Later on, Younge shifts his focus towards Alexandra, a township in Johannesburg. While talking to locals, he discovers an old rift remains unclosed. In 1994, he noticed that white liberals were preoccupied with symbolic issues surrounding figureheads, while the rest of the population worried about “poverty or disease or apartheid soldiers.” By 2001, that disconnect hadn’t been rectified. “When a provincial committee banned Shakespeare, because his work was ‘too gloomy’, and Nadine Gordimer, on the grounds of racism—their decision was reversed and immediately condemned by the African National Congress nationally—the news went all around the world,” Younge writes. “But it never made it to Alexandra, where those I spoke to neither knew nor cared.”

Does any of this sound familiar? Aside from being an accessible introduction to the global Black diaspora, Dispatches reinforces the old adage: “The more things change, the more things stay the same.” The forebears of today’s culture wars extend to Britain as well, as shown in Younge’s writing on The Macpherson Report.

On April 22, 1993, eighteen-year-old Stephen Lawrence, a Black Briton, was murdered in a racist knife attack while waiting for a bus in southeast London. Four years after an initial investigation failed to net any prosecutions, a high court judge named Sir William Macpherson mounted an inquiry into where the police failed. By February 1999, he’d generated a 389-page report that went on to transform policing in the UK. “This was our Rodney King,” Younge writes in his February 2000 report for The Guardian. “At last, here was proof of what Black people have been saying for years—that they have been falling foul not just of the law of the land but of the law of probabilities; evidence that there is a persistent and consistent propensity to shove ethnic minorities to the bottom of every available pile and not only leave them there but also blame them for being there.”

Sadly, this same passage could be applied, with nearly no changes at all, to the United States’ reaction following the infamous 2014 murder of Michael Brown in Ferguson, Missouri. But Younge’s observation of white Britons’ reactions to Macpherson Report managed to have even more staying power:

Among some, it triggered a process of introspection: white people suddenly realised they were white in a way that they had not considered before. And they were confronted with the fact that this whiteness conferred power, privilege and responsibility. Others reacted aggressively, annoyed at the assumption (which only they made) that they were condemned by virtue of their whiteness. Either way, white people were forced into an acute awareness of a matter that had fluttered only on the periphery of their consciousness.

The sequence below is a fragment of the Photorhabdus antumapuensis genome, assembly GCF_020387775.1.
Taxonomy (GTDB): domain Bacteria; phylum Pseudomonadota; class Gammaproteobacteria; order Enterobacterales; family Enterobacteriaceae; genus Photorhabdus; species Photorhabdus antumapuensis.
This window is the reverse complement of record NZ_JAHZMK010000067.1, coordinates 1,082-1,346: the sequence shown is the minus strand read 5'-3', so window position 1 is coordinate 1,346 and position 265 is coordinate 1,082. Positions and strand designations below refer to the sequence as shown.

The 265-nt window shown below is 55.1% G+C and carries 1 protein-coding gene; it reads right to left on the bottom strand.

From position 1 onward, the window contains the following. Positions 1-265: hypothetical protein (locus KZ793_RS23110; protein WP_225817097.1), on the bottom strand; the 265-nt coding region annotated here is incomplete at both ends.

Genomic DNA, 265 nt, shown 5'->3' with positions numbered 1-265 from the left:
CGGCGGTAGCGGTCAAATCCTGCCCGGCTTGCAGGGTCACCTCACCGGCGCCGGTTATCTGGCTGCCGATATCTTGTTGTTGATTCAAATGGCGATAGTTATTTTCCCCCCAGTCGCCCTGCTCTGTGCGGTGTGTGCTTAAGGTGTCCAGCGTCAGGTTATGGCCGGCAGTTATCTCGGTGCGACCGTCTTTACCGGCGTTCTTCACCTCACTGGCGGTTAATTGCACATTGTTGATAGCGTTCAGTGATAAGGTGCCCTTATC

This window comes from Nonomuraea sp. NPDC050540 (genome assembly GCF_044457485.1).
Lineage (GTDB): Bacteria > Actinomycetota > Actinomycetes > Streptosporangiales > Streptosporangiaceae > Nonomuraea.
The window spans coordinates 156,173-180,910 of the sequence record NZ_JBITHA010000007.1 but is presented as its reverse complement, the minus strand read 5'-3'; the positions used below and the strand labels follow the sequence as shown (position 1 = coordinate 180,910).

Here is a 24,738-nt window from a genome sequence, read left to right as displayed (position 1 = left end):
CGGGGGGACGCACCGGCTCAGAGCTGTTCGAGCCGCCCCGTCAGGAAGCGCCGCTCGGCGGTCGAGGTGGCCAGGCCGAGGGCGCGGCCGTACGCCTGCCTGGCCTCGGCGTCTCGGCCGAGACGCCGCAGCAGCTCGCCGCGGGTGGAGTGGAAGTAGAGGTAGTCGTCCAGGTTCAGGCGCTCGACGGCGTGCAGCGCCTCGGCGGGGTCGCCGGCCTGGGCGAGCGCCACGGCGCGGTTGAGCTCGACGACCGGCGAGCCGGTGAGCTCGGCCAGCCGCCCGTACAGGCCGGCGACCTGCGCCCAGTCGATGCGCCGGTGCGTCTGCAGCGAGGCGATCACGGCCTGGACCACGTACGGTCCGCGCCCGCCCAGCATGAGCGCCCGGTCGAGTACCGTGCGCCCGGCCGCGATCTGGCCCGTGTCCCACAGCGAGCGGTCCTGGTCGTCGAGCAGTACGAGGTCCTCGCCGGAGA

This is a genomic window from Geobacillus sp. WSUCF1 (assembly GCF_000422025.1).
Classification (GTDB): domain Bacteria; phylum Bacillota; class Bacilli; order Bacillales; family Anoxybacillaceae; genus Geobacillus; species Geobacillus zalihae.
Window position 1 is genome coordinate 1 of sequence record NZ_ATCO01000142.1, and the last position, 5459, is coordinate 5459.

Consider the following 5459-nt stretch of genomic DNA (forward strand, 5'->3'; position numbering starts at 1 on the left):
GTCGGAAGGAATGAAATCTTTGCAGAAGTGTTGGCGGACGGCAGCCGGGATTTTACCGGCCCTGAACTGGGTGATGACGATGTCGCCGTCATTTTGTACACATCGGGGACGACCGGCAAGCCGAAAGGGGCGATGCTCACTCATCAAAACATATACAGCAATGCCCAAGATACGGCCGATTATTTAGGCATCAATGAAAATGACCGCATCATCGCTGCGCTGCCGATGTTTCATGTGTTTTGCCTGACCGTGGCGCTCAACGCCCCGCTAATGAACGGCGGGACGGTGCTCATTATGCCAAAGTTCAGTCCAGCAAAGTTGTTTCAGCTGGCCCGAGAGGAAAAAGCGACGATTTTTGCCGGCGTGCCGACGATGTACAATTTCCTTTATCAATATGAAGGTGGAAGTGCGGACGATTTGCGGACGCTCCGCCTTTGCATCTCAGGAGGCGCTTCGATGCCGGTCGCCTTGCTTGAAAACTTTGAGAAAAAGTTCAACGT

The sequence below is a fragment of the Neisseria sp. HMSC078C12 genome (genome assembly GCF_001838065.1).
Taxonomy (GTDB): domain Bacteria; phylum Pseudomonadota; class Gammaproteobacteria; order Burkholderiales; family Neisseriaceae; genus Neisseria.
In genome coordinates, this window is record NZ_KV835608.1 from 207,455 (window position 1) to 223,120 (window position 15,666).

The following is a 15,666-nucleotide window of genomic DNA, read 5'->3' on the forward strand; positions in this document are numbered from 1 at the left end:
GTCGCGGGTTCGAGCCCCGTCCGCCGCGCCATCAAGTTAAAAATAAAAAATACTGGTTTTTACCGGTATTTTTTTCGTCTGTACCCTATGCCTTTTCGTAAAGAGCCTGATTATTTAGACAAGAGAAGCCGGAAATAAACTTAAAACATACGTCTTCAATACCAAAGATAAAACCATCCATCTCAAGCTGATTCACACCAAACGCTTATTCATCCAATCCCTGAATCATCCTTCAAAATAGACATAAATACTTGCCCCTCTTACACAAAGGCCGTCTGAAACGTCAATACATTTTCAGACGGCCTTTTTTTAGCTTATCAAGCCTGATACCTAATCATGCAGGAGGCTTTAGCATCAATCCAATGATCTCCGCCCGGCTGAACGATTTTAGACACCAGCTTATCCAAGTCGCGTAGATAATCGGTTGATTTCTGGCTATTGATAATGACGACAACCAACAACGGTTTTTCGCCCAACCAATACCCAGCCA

Reading Dispatches was, more than anything, affirming in the worst sense, like venturing further and further into the cosmos seeking new life, just to find that we were alone all along. The book illustrates how anti-Blackness adapts to whatever environment it’s placed in like a creature hellbent on survival. Younge himself notes in the introduction how the coronavirus pandemic revealed this state of affairs even more clearly: “The disproportionate number of Black deaths across the globe during the Covid-19 pandemic exposed the degree to which racism itself remains a hardy virus that adapts to the body politic in which it finds a home, developing new and ever more potent strains.”

This isn’t to say that Younge’s book is pessimistic by design. There are hopeful strains throughout, particularly in his coverage of the Notting Hill festival, a paean of Afro-Caribbean expression. But racism isn’t designed to be hopeful, which is why resistance remains a crucial aspect to Black living. “Imagine a world in which you might thrive, for which there is no evidence,” Younge writes. “And then fight for it.”

Kaila Philo is a journalist and researcher based in Washington, D.C. Her work has been featured in The Atlantic, The Baffler, Jewish Currents, and more.